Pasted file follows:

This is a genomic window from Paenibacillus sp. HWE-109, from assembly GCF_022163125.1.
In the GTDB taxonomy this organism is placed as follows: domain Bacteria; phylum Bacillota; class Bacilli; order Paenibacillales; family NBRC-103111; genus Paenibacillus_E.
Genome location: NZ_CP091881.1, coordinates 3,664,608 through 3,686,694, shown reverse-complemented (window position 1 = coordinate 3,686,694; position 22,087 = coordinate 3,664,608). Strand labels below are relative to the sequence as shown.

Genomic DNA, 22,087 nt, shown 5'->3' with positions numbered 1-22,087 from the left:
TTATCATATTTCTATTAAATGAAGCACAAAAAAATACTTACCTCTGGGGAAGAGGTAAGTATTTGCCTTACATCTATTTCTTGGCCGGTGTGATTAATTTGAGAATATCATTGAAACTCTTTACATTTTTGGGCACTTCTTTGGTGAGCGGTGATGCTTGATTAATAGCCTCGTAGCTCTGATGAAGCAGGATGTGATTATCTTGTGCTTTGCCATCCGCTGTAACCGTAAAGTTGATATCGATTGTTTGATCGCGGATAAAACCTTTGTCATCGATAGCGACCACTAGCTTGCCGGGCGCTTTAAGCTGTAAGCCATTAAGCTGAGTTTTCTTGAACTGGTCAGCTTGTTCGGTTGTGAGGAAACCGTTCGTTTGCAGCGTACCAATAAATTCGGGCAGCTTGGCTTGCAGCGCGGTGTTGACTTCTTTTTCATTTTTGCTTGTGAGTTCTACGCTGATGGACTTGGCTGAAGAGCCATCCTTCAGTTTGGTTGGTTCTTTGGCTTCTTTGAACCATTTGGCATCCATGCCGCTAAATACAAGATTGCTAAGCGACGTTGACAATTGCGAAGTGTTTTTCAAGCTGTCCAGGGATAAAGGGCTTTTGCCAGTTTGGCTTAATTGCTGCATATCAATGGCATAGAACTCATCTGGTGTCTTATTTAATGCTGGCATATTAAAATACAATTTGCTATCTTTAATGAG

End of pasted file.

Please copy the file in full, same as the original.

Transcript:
This is a genomic window from Paenibacillus sp. HWE-109, from assembly GCF_022163125.1.
In the GTDB taxonomy this organism is placed as follows: domain Bacteria; phylum Bacillota; class Bacilli; order Paenibacillales; family NBRC-103111; genus Paenibacillus_E.
Genome location: NZ_CP091881.1, coordinates 3,664,608 through 3,686,694, shown reverse-complemented (window position 1 = coordinate 3,686,694; position 22,087 = coordinate 3,664,608). Strand labels below are relative to the sequence as shown.

Genomic DNA, 22,087 nt, shown 5'->3' with positions numbered 1-22,087 from the left:
TTATCATATTTCTATTAAATGAAGCACAAAAAAATACTTACCTCTGGGGAAGAGGTAAGTATTTGCCTTACATCTATTTCTTGGCCGGTGTGATTAATTTGAGAATATCATTGAAACTCTTTACATTTTTGGGCACTTCTTTGGTGAGCGGTGATGCTTGATTAATAGCCTCGTAGCTCTGATGAAGCAGGATGTGATTATCTTGTGCTTTGCCATCCGCTGTAACCGTAAAGTTGATATCGATTGTTTGATCGCGGATAAAACCTTTGTCATCGATAGCGACCACTAGCTTGCCGGGCGCTTTAAGCTGTAAGCCATTAAGCTGAGTTTTCTTGAACTGGTCAGCTTGTTCGGTTGTGAGGAAACCGTTCGTTTGCAGCGTACCAATAAATTCGGGCAGCTTGGCTTGCAGCGCGGTGTTGACTTCTTTTTCATTTTTGCTTGTGAGTTCTACGCTGATGGACTTGGCTGAAGAGCCATCCTTCAGTTTGGTTGGTTCTTTGGCTTCTTTGAACCATTTGGCATCCATGCCGCTAAATACAAGATTGCTAAGCGACGTTGACAATTGCGAAGTGTTTTTCAAGCTGTCCAGGGATAAAGGGCTTTTGCCAGTTTGGCTTAATTGCTGCATATCAATGGCATAGAACTCATCTGGTGTCTTATTTAATGCTGGCATATTAAAATACAATTTGCTATCTTTAATGAG